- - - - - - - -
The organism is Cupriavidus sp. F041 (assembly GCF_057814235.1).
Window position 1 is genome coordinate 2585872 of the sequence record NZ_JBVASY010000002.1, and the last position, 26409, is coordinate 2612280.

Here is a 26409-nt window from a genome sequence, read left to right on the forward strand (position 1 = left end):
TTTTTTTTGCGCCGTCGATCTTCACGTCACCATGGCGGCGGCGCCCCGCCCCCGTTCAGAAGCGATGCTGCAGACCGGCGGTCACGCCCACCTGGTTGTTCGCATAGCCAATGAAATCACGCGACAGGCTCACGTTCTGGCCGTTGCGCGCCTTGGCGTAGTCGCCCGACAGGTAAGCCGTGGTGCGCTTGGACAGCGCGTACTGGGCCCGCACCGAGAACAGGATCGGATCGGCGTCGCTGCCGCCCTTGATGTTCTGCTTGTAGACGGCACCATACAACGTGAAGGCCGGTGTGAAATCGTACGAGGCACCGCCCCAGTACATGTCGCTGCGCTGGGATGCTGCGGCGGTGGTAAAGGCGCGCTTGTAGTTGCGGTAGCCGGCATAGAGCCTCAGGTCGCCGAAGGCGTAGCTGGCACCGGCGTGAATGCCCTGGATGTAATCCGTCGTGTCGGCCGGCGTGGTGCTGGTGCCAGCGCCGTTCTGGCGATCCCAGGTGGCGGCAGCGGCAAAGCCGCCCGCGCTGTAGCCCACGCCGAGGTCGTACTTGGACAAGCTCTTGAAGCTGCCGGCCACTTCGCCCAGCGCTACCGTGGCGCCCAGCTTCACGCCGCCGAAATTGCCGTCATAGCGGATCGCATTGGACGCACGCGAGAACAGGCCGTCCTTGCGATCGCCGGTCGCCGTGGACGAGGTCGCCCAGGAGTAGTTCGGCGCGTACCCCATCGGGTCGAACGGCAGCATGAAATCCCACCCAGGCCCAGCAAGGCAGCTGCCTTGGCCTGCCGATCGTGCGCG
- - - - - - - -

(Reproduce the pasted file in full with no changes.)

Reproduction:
The organism is Cupriavidus sp. F041 (assembly GCF_057814235.1).
Window position 1 is genome coordinate 2585872 of the sequence record NZ_JBVASY010000002.1, and the last position, 26409, is coordinate 2612280.

Here is a 26409-nt window from a genome sequence, read left to right on the forward strand (position 1 = left end):
TTTTTTTTGCGCCGTCGATCTTCACGTCACCATGGCGGCGGCGCCCCGCCCCCGTTCAGAAGCGATGCTGCAGACCGGCGGTCACGCCCACCTGGTTGTTCGCATAGCCAATGAAATCACGCGACAGGCTCACGTTCTGGCCGTTGCGCGCCTTGGCGTAGTCGCCCGACAGGTAAGCCGTGGTGCGCTTGGACAGCGCGTACTGGGCCCGCACCGAGAACAGGATCGGATCGGCGTCGCTGCCGCCCTTGATGTTCTGCTTGTAGACGGCACCATACAACGTGAAGGCCGGTGTGAAATCGTACGAGGCACCGCCCCAGTACATGTCGCTGCGCTGGGATGCTGCGGCGGTGGTAAAGGCGCGCTTGTAGTTGCGGTAGCCGGCATAGAGCCTCAGGTCGCCGAAGGCGTAGCTGGCACCGGCGTGAATGCCCTGGATGTAATCCGTCGTGTCGGCCGGCGTGGTGCTGGTGCCAGCGCCGTTCTGGCGATCCCAGGTGGCGGCAGCGGCAAAGCCGCCCGCGCTGTAGCCCACGCCGAGGTCGTACTTGGACAAGCTCTTGAAGCTGCCGGCCACTTCGCCCAGCGCTACCGTGGCGCCCAGCTTCACGCCGCCGAAATTGCCGTCATAGCGGATCGCATTGGACGCACGCGAGAACAGGCCGTCCTTGCGATCGCCGGTCGCCGTGGACGAGGTCGCCCAGGAGTAGTTCGGCGCGTACCCCATCGGGTCGAACGGCAGCATGAAATCCCACCCAGGCCCAGCAAGGCAGCTGCCTTGGCCTGCCGATCGTGCGCG